Katie: Many people see volunteering abroad as an expensive form of travel that only the well-off, educated can participate in. However, it’s more common to see a range of people from economic statuses giving back to communities. There are always cheaper options – from hostels to group homes to sponsorships to off the beaten track options – saving money abroad can be done if you get creative.

Australia is one of the world’s most diverse natural places!

The earth is a remarkable, exciting place, packed full of animals and plants. It is estimated that the world has 5,400+ mammals, 10.000+ species of birds, 10,000+ reptiles (and growing), 7,300+ amphibians, 950,000+ insects and around 310,000 species of higher plants.

But did you know that most of these can be found in 12 countries? These 12 are the Mega-diverse Nations (1).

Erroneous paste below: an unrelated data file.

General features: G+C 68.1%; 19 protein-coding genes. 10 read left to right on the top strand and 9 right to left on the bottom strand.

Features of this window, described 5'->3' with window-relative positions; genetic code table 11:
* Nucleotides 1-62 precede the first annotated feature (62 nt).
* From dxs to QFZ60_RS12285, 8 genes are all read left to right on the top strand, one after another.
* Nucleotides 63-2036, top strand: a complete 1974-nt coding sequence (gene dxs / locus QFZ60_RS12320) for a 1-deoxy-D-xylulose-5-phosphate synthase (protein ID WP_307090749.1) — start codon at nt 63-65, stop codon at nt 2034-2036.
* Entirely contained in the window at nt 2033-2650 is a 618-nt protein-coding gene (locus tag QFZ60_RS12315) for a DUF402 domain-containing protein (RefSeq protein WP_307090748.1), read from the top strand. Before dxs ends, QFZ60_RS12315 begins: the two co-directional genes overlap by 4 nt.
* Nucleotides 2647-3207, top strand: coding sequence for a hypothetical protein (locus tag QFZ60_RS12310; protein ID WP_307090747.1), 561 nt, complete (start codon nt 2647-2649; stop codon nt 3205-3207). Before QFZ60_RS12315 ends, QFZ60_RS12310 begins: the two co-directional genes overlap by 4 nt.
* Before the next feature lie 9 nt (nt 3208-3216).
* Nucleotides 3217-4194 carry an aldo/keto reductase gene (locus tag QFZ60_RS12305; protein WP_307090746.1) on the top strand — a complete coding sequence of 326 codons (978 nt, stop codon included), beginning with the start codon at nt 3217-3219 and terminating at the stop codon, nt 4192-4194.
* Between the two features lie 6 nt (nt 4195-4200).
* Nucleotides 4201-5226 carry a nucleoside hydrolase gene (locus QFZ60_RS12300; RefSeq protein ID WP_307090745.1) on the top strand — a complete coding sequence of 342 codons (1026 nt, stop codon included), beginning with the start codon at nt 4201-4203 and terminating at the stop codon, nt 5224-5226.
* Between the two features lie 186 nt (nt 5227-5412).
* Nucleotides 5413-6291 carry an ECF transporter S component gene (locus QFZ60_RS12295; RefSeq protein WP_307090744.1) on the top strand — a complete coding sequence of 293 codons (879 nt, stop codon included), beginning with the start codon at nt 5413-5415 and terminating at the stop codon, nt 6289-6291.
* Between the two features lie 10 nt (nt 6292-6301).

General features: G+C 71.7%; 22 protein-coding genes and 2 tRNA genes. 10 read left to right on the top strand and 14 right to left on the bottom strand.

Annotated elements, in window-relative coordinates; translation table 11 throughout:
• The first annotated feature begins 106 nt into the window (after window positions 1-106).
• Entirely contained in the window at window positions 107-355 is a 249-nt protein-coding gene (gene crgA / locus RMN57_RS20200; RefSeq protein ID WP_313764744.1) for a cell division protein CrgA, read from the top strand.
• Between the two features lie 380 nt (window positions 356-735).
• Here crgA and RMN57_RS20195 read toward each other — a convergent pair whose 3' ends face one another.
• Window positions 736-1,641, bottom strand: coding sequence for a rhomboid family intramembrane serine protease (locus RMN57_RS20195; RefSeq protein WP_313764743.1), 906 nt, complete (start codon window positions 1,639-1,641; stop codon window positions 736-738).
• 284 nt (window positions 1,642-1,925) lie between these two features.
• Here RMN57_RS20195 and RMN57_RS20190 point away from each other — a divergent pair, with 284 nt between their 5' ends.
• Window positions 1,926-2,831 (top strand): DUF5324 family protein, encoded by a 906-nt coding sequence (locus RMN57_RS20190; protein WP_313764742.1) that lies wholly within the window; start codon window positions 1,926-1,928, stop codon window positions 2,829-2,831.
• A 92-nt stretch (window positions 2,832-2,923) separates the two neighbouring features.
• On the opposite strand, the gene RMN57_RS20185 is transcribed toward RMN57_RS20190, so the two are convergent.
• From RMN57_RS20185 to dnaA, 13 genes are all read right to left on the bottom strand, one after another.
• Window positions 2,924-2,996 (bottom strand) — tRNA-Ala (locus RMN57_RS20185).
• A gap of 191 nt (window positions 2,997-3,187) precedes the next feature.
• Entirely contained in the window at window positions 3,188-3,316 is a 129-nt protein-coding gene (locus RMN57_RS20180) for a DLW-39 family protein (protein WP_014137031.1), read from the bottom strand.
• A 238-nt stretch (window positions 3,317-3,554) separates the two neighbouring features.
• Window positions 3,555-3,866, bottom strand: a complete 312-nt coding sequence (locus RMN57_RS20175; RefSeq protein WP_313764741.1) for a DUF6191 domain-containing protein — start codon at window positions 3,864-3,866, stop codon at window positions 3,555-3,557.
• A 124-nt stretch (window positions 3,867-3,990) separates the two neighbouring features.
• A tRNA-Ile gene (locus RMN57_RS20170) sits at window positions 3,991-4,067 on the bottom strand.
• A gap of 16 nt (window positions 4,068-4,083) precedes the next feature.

12 megadiverse nations

60-70% OF THE EARTH’S SPECIES RESIDE IN THESE 12 NATIONS.

Australia (where you can play online pokies), Brazil, China, Colombia, Congo (DR Congo), Ecuador, India, Indonesia, Madagascar, Malaysia, Mexico, Peru together hold 60-70% of the world’s species.

Many of these nations are home to a host of endemic species – that is, species that occur nowhere else. Australia is home to 210 endemic mammals (5% of the world’s total), 355 endemic birds, 616+ endemic reptiles (nearly 10% of the world’s total reptiles) and 14,458 endemic plants.

Unfortunately, many of these countries are also on the UN list of the worst forest-clearing nations (2).

Worst nations for deforestation

ORANGE NATIONS ARE MEGA-DIVERSE BUT ALSO IN 20 WORST NATIONS FOR DEFORESTATION. YELLOW NATIONS ARE IN 20 WORST FOR DEFORESTATION. RED NATIONS ARE MEGA-DIVERSE BUT NOT IN WORST 20 FOR DEFORESTATION.

The worst land-clearing nations on earth are, in order (in bold are the countries that are also the mega-diverse nations):

Brazil, Indonesia, Sudan, Zambia, Mexico, Australia, Congo, Myanmar, Nigeria, Zimbabwe, Argentina, Peru, Cote d’Ivoire, Malaysia, Cameroon, Venezuela, Colombia, Bolivia, Ecuador and Angola.

Aussies, unlike most of these countries, we are a developed wealthy economy. Why are we still cutting down forest that is home to a world-class fauna and flora diversity?